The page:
The struggling national carrier Kenya Airways (KQ) has been on a loss-making streak for quite a while.
The airline made Ksh. 4 billion and Ksh. 5.6 billion loss in 2017 and 2018 respectively.
While KQ makes losses, it has now emerged that the top management smile all the way to the bank.
Pictures of a document circulating on social media shows that the top manager, CEO Sebastian Mkosz (aka Mikosi) takes home Ksh. 8 million a month. In short KQ pays 21 managers a whooping Ksh. 1.3 Billion a year.
Former Safaricom CEO Michael Joseph earns Ksh. 3 million, the highest in the country for a board Member. His predecessor is said to have earned Ksh. 300,000 per month.
Joesph is also accused of hiring his mistress a Ms. Catherine Kamau, without following the KQ’s Human Resource process and paying her Ksh. 1.3 Million a month.
Today morning, Kenya Airports Authority (KAA) workers downed their tools protesting the merger between KQ and KAA.
The merger will see the new outfit KQ-KAA manage Jomo Kenyatta International Airport (JKIA).
The Kenya Aviation Workers Union (KAWU) Secretary General Moses Ndiema accuse KQ top management of financial wastage.
Mr. Ndiema said that KQ pays hefty salaries to top manager and consultants.
In 2017, the cash strapped national carrier shocked Kenyans when they hired consultancy firm McKinsey and Company for Ksh. 2.3 billion. The money was paid in ten months.
The contract was ended after public uproar. However KQ clarified that the airline will use McKinsey’s services on a needs basis as opposed to the previous arrangement where the firm had permanently set up shop at the airline.
Before McKinsey, KQ had hired a US based financial consultancy firm Seabury to advise on its restructuring in 2015.
In the same year, the National Treasury loaned the struggling airline Ksh. 4.2 billion in an effort to surmount challenges brought about by challenges in the West African Market due to Ebola outbreak and increase in fuel prices. KQ had made a net loss of Ksh. 10.5 billion.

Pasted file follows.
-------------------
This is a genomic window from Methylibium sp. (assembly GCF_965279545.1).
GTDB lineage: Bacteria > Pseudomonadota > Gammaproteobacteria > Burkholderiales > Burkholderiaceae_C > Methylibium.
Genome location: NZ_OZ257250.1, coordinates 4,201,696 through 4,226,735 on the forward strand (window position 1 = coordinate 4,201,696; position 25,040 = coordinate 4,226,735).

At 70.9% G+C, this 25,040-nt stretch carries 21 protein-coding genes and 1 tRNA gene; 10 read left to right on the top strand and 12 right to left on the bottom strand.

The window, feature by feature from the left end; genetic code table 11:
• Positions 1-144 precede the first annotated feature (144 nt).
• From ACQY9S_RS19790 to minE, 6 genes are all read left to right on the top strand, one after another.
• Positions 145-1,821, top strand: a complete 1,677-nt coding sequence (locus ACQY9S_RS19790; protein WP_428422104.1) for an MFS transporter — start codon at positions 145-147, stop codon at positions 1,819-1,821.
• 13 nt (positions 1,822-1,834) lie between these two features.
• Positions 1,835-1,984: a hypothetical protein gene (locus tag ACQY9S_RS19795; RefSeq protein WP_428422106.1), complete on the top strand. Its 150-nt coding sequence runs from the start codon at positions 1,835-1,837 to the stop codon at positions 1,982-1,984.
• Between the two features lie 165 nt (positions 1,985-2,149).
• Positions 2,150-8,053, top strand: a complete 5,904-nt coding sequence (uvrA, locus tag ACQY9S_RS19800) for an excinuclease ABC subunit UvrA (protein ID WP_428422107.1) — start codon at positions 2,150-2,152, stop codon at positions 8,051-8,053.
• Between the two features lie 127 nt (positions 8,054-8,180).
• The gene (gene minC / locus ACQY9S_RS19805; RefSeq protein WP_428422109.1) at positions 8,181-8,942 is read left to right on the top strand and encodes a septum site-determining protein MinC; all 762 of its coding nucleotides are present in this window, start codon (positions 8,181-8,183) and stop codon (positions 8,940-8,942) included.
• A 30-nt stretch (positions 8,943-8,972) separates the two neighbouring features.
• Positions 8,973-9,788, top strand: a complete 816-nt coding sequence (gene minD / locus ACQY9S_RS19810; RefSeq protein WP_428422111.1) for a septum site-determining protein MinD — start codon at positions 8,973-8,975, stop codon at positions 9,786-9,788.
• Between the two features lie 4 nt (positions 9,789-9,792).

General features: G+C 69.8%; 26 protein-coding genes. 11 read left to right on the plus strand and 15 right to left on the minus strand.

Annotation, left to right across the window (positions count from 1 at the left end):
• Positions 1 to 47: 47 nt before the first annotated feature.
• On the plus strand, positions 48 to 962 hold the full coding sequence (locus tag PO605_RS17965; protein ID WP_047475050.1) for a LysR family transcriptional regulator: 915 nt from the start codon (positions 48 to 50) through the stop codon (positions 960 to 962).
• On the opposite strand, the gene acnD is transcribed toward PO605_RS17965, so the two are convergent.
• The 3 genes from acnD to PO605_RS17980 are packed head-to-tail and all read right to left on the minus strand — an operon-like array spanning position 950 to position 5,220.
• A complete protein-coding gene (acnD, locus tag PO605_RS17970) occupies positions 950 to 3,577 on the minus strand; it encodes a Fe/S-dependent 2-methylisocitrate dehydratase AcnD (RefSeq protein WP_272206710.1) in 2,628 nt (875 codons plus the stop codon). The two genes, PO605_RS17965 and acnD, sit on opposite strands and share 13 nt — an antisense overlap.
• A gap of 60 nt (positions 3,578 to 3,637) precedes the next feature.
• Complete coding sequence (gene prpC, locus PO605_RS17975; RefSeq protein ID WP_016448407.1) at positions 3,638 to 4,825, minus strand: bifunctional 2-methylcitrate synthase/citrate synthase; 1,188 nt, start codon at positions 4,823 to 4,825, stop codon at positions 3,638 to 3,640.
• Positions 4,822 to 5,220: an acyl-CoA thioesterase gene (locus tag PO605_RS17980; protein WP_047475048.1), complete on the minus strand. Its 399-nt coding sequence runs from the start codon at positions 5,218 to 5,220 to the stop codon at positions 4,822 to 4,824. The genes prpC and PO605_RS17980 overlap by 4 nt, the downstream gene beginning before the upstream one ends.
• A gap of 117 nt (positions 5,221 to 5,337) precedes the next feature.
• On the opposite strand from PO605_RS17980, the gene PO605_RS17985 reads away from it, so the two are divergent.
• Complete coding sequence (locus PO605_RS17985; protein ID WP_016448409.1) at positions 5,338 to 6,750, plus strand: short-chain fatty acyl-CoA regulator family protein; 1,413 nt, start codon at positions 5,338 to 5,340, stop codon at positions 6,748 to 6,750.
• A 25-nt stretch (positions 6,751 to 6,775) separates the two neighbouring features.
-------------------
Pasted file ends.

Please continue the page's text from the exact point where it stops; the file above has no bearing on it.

Kenya Airways has been cash strapped since its planed fleet expansion dubbed ‘project mawingu’ flopped. Project Mawingu, and other factors, sunk KQ into a Ksh. 25.7 billion loss in 2011.
KQ had ignored advise from audit firm Deloitte.
An Audit by PriceWaterHouseCoopers (PwC) 2011 – 2015 revealed that the airline’s Ksh. 25.7 billion loss was occasioned by a combination of factors accumulated over the years. One of those factors is the delay that happens between ordering and actual delivery of aircrafts. This is a common practice in aviation industry and takes about 4 years.
The planned takeover of JKIA and merger of KQ and KAA is said to be occasioned by loss of business at KQ.
The proponents of the merger say that the airline needs to manage the airport to increase its revenue stream.
KQ owes local banks NIC and CBA Ksh 5 billion.
Opponents of the merger see this as a hostile takeover of their airport by the two banks controlled by the Kenyatta family.
Parliamentary Investments Committee (PIC), raised alarms over conflict of interest in the deal.
The chairperson of the board of KAA Mr. Isaac Awuondo is also the Chief Executive of Kenyatta-owned CBA bank.
Nandi Hills MP Alfred Keter raised the possible conflict of interest when he appeared before PIC as a friend of the committee.
“The two banks are in a merger negotiation and this raises the issue of conflict of interest. Probably, the chairman has realised KQ has no capacity to sort out the loans hence the merger,” Mr Keter told PIC.
KAA Act, Cap 395 prohibits ownership of airports by private entities.
Last week, the speaker of the National Assembly Mr. Justin Muturi created confusion by stopping PIC from probing the deal further.
Mr. Muturi instead ruled that the departmental Committee on Transport Public Works and Housing is the right team to handle the proposed deal as opposed to PIC.
Kenya Airways seems insolvent at this point in time and might not recover. Mr. Mikosz doesn’t have the mettle to steer the company to profitability as his work experience with Lot Airlines between 2009 – 2014 shows.
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